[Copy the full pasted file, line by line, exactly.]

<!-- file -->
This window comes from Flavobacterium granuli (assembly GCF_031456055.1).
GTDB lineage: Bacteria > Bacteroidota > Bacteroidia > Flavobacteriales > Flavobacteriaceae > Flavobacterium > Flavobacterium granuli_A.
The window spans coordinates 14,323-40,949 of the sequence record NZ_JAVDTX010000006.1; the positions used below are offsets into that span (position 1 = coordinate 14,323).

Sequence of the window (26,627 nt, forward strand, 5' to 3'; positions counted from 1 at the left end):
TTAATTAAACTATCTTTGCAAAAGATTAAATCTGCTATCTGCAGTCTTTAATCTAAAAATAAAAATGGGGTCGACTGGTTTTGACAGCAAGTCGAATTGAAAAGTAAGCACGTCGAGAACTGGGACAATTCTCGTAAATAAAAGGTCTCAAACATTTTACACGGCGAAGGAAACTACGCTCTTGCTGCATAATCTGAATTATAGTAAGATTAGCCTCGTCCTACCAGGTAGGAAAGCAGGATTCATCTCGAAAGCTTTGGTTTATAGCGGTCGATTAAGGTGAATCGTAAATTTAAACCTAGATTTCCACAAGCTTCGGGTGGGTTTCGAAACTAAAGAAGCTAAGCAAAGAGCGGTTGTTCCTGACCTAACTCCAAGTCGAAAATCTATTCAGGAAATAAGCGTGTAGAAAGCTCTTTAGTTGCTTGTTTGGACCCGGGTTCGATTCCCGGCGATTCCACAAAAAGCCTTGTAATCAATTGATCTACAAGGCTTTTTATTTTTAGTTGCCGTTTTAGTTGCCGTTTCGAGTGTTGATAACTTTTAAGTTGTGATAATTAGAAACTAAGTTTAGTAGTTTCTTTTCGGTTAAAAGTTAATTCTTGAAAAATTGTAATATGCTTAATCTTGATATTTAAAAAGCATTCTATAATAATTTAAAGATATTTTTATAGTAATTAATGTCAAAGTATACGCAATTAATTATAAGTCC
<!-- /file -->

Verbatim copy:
This window comes from Flavobacterium granuli (assembly GCF_031456055.1).
GTDB lineage: Bacteria > Bacteroidota > Bacteroidia > Flavobacteriales > Flavobacteriaceae > Flavobacterium > Flavobacterium granuli_A.
The window spans coordinates 14,323-40,949 of the sequence record NZ_JAVDTX010000006.1; the positions used below are offsets into that span (position 1 = coordinate 14,323).

Sequence of the window (26,627 nt, forward strand, 5' to 3'; positions counted from 1 at the left end):
TTAATTAAACTATCTTTGCAAAAGATTAAATCTGCTATCTGCAGTCTTTAATCTAAAAATAAAAATGGGGTCGACTGGTTTTGACAGCAAGTCGAATTGAAAAGTAAGCACGTCGAGAACTGGGACAATTCTCGTAAATAAAAGGTCTCAAACATTTTACACGGCGAAGGAAACTACGCTCTTGCTGCATAATCTGAATTATAGTAAGATTAGCCTCGTCCTACCAGGTAGGAAAGCAGGATTCATCTCGAAAGCTTTGGTTTATAGCGGTCGATTAAGGTGAATCGTAAATTTAAACCTAGATTTCCACAAGCTTCGGGTGGGTTTCGAAACTAAAGAAGCTAAGCAAAGAGCGGTTGTTCCTGACCTAACTCCAAGTCGAAAATCTATTCAGGAAATAAGCGTGTAGAAAGCTCTTTAGTTGCTTGTTTGGACCCGGGTTCGATTCCCGGCGATTCCACAAAAAGCCTTGTAATCAATTGATCTACAAGGCTTTTTATTTTTAGTTGCCGTTTTAGTTGCCGTTTCGAGTGTTGATAACTTTTAAGTTGTGATAATTAGAAACTAAGTTTAGTAGTTTCTTTTCGGTTAAAAGTTAATTCTTGAAAAATTGTAATATGCTTAATCTTGATATTTAAAAAGCATTCTATAATAATTTAAAGATATTTTTATAGTAATTAATGTCAAAGTATACGCAATTAATTATAAGTCC